The Great Migration: A City Transformed (1916-1930) explores the historic tide of African Americans moving north that changed Philadelphia, the United States, and the world. The center of this project created by Scribe Video Center is a series of commissioned media arts works that reveal the ties between the agricultural world the migrants left behind and the new industrial world they would in turn help create. A nationally-renowned team of artists (Julie Dash, Kevin Jerome Everson, Lonnie Graham, Tina Morton, and Mendi + Keith Obadike), explore five institutions that were created or reformed during the period of the first Great Migration.

Posting soon: Video Q&A featuring director Marquette Jones of Forgiving Chris Brown (short) a dark comedy short that follows the follies of “Rihanna,”“Halle” and “Tina.” Set in the picturesque landscapes of California—Joshua Tree and Malibu—the film follows these stylish girlfriends as they hope to heal their battered hearts the old-fashioned way, through revenge and How to Tell You’re a Douchebag directed by Tahir Jetter A dark comedy about a misogynist who falls in love.  
Unfortunately, I only saw the tail end of Forgiving Chris Brown, but How to Tell You're a Douchebag is as much fun as the title suggests. Only I feel the douchbaggery went both ways. Ray (Charles Brice) was a dog with many hookups, sure. And he may not have had the best approach when meeting Rochelle (DeWanda Wise) but she made some really douchey moves against him for basically just being interested in her. Plus, her shady arrangement with the constant snacker guy, didn't exactly put her in the best light. Rochelle is gorgeous with light brown eyes, but that shouldn't automatically give her the right to be telling somebody about themselves. All that shutting men down stuff gives black women a bad rep for having attitudes.


BlackStar was featured on T&T's Radio Segment: That's Show Biz with Chuck Darrow
My segment's starting point is 44:20



 By Indie Means Necessary. August 4-7, 2016

This year BlackStar Film Festival will present over 65 curated films, panel discussions, experimental projects and music videos. 

Main screening venues: the International House and Drexel's Pearlstein Gallery. 

This year’s theme is migration, which will be portrayed throughout the featured films. A few of the festival highlights include Spirits of Rebellion: Black Cinema from UCLA featuring Zeinabu irene Davis, and How to Tell You're a Douchebag by Tahir Jetter A dark comedy about a misogynist who falls in love..

Of course BlackStar and it's Artistic Director, Maori Karmael Holmes welcome film-goers of all nationalities; their intention is to be inclusive in its celebration of Black culture and film.

A free opening party will take place at Johnny Brenda's in Fishtown [Free admittance with reservation] on Thursday (8/4) after the opening film which is actually a romantic comedy called Tell Me Something Sweet directed by Akin Omotoso about a female aspiring novelist with writers block who meets a famous male model in Johannesburg.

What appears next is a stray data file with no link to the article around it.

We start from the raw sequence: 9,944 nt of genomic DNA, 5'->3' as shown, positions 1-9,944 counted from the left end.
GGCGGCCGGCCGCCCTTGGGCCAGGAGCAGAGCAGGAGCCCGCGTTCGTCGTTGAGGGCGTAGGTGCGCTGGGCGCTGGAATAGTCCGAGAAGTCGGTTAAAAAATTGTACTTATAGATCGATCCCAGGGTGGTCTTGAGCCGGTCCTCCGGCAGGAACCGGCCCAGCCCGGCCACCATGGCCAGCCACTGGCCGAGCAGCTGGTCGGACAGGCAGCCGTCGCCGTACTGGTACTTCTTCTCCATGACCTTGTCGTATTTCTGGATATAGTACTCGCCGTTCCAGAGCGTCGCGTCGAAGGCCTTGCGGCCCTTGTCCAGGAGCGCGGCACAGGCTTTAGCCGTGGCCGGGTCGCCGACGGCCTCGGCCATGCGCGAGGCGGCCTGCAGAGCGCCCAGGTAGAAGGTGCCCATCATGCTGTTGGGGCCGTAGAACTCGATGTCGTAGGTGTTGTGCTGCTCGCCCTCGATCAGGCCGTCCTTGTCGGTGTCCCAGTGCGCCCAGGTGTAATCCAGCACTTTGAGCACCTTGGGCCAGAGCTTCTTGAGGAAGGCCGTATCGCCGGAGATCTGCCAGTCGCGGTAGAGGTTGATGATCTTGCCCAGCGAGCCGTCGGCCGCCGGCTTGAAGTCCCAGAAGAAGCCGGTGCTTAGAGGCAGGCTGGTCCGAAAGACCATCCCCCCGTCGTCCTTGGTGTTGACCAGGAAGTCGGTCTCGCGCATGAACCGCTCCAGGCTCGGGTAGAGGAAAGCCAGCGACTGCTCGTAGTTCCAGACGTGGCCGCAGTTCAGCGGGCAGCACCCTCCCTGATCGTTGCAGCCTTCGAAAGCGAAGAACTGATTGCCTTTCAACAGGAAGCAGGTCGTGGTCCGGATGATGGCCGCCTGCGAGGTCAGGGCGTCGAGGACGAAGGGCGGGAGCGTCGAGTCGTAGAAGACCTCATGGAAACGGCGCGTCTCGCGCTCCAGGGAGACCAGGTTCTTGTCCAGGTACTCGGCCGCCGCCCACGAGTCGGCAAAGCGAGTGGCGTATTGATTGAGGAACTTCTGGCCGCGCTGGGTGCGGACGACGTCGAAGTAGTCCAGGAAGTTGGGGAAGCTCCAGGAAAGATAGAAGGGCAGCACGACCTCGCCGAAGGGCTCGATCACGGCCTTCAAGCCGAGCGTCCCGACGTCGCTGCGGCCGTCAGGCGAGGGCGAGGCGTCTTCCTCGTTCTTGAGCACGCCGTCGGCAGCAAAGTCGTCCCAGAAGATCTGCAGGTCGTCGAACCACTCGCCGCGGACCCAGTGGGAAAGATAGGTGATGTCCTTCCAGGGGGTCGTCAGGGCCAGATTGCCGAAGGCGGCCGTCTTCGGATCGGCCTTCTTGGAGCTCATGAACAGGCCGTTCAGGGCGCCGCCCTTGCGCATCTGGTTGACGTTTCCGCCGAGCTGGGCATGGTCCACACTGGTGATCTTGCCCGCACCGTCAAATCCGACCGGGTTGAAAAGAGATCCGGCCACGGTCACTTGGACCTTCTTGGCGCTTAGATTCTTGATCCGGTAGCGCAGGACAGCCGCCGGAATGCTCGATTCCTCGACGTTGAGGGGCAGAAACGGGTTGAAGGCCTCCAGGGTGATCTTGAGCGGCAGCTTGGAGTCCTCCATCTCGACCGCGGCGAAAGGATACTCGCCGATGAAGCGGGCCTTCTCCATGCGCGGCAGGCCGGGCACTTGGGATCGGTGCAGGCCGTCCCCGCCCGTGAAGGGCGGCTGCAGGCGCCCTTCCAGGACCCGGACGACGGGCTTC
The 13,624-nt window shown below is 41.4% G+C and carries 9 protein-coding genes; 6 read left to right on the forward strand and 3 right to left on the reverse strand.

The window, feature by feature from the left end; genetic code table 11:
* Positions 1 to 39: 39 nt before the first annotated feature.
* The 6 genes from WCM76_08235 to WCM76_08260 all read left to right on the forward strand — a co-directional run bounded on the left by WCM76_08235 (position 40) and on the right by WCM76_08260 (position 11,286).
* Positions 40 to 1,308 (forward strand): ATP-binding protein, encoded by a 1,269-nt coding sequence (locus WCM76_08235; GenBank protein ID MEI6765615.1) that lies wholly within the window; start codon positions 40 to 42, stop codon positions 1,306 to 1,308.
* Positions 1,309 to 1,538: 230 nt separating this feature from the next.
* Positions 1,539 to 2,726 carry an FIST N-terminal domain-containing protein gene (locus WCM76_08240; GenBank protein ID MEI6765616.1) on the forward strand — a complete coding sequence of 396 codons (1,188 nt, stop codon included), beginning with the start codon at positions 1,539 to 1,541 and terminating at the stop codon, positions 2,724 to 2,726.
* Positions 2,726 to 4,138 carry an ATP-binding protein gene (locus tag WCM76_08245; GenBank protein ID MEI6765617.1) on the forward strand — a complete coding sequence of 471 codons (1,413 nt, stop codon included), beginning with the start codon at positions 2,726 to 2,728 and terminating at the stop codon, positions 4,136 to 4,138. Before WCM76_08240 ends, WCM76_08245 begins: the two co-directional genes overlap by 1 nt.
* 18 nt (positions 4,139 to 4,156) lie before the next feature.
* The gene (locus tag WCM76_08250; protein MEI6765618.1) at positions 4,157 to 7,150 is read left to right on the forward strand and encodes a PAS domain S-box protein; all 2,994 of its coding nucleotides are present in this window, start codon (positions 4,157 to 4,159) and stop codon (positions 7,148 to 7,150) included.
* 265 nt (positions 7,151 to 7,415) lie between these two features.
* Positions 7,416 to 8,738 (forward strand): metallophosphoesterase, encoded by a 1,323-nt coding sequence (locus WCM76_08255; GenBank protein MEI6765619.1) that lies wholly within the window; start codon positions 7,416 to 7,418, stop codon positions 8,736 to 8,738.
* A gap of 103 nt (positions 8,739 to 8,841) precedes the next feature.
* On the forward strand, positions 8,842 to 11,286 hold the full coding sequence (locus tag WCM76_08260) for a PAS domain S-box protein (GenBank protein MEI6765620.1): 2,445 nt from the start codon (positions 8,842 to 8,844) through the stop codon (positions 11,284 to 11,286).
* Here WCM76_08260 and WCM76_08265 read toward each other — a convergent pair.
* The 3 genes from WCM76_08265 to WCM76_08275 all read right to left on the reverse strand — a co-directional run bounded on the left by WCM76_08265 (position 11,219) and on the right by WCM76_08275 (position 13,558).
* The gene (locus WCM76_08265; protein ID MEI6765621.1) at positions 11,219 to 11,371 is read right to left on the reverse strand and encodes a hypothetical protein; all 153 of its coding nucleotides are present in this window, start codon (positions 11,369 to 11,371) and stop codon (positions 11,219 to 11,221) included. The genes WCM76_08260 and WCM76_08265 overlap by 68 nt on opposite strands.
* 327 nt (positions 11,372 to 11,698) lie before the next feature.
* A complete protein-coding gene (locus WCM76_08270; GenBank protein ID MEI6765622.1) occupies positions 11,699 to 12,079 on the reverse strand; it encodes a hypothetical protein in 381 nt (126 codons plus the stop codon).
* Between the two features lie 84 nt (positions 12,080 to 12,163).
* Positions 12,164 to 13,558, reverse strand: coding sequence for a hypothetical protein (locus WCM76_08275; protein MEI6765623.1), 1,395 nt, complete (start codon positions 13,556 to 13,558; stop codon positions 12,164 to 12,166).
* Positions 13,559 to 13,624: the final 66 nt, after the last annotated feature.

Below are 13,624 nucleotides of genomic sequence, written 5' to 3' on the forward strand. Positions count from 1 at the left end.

[Festival passes are $150 per person, while individual movie tickets are $12 per person (seniors, students, International House members and BlackStar members can all receive discounts]

So come to West Philly to enjoy a carefully curated selection of some of the best independent films from across the globe made by and about people of African descent or who otherwise identify as Black.

 visit - BLACKSTAR FESTIVAL SCHEDULE  / Purchase All-Access Pass

Read  #BSFF16 Guidebook with interviews and reviews 
Click HERE for past Tinsel & Tine Film Festival Coverage

Philly Events Calendar

ADD YOUR EVENT for FREE! - which includes SOCIAL MEDIA BLASTS!  Click AGENDA VIEW to see complete list of happenings.

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I participated in WalkMS Philly on 4/30/16
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Videographer Oliver Gallini 5 min short featuring organic-chemist-turned-chef, Townsend Wentz, who got his start at The Four Seasons Philadelphia.


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About This Blog

is about discovering what I find pleasing in screening & eating - in case you missed it, the name is a play on Tinseltown using the Tines of a Fork.

Feel free to send me info on a film or new restaurant you'd like me to highlight.

Will there ever be a cap on movie prices?

Will we one day pay $20 a pop?

Why don't we pay on a scale?

A crap movie like everything Adam Sandler has ever done should cost about $4.50.
Big action movies like"Lord of the Rings", "Iron Man," "Transformers" are worth $10.
Woody Allen movie or something like "Silver Linings Playbook" $6-$7.
A chick flick or light comedy $5.75 and most Indie Films $5.25.

You could even do it by seasons - all summer block busters from May to August - $10
Sept - November 15th $3.50 - $4
Back to $10 for Thanksgiving and Christmas etc...

Or you can do it by A Actors ($9 - $10), B Actors ($6 - $7) TV actors on the big screen ($3.50 - $4)

Surely I'm not the first person to realize this makes sense. Has it been voted on in the Motion Picture Industry and then vetoed? If so, why?